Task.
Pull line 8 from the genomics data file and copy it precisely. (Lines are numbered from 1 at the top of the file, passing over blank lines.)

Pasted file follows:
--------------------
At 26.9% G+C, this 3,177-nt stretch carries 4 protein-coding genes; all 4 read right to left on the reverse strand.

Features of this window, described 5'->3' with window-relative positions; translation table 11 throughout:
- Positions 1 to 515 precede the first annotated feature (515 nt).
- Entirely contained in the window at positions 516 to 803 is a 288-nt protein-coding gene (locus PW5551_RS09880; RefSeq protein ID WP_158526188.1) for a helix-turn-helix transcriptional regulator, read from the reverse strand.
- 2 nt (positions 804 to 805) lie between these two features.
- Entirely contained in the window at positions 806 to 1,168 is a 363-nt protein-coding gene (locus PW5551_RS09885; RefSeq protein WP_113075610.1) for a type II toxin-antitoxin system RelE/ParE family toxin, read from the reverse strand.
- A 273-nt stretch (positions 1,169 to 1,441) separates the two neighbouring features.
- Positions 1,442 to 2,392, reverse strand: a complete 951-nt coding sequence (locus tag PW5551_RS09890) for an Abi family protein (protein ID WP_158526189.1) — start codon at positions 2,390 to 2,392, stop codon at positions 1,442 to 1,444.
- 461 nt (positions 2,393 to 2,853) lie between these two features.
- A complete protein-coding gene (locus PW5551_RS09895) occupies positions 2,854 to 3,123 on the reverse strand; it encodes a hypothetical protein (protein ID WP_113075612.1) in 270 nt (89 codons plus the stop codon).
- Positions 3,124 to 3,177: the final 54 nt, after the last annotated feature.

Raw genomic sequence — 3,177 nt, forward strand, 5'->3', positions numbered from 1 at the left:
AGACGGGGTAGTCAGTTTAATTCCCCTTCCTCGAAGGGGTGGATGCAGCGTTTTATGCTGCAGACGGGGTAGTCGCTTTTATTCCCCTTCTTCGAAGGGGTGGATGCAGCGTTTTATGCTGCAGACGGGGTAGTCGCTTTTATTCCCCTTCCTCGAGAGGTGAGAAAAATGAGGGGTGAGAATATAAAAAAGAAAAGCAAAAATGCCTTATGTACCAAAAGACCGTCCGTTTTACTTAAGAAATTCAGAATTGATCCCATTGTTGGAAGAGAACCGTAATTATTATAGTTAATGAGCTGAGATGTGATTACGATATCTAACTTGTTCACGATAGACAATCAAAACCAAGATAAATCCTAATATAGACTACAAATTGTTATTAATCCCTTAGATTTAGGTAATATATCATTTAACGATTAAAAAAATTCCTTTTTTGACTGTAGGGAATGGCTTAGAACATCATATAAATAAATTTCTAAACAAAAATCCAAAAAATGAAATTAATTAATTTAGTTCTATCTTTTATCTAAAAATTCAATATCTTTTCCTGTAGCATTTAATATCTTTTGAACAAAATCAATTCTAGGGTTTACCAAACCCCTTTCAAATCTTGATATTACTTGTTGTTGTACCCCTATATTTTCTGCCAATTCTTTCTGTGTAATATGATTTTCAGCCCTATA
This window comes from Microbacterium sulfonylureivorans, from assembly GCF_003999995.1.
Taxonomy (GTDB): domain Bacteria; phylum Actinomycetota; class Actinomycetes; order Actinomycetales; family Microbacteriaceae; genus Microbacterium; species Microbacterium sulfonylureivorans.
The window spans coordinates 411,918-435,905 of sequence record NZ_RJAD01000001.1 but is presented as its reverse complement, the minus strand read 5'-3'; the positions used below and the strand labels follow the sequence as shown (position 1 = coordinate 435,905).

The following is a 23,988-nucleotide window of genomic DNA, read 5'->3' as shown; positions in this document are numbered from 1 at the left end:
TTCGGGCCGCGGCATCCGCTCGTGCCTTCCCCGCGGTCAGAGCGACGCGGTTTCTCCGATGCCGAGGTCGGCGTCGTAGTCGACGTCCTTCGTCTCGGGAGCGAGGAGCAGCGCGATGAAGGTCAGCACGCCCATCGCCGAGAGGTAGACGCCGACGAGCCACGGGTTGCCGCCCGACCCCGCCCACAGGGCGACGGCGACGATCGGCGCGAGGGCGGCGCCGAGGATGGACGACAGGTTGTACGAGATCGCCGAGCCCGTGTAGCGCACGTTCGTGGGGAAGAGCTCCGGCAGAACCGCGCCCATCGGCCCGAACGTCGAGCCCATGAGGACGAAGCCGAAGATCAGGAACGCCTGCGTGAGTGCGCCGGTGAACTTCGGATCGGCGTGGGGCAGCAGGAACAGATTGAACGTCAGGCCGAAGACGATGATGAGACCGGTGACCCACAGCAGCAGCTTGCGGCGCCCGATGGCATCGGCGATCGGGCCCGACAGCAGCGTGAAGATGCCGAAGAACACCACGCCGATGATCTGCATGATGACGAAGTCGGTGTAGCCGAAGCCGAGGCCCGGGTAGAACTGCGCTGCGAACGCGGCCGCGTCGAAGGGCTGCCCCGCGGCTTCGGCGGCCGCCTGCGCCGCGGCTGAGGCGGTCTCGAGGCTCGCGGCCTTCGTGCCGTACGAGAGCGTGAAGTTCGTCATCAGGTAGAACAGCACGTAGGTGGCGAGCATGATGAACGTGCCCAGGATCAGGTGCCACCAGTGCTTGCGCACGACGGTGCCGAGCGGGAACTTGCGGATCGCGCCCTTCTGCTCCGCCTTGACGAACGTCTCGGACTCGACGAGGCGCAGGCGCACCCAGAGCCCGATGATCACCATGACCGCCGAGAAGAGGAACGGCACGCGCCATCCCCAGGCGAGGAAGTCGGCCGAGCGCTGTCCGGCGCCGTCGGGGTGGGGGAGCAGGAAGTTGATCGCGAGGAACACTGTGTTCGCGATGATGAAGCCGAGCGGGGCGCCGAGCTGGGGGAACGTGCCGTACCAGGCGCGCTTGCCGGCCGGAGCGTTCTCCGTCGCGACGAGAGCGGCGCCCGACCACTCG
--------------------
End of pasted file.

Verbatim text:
- Positions 1,442 to 2,392, reverse strand: a complete 951-nt coding sequence (locus tag PW5551_RS09890) for an Abi family protein (protein ID WP_158526189.1) — start codon at positions 2,390 to 2,392, stop codon at positions 1,442 to 1,444.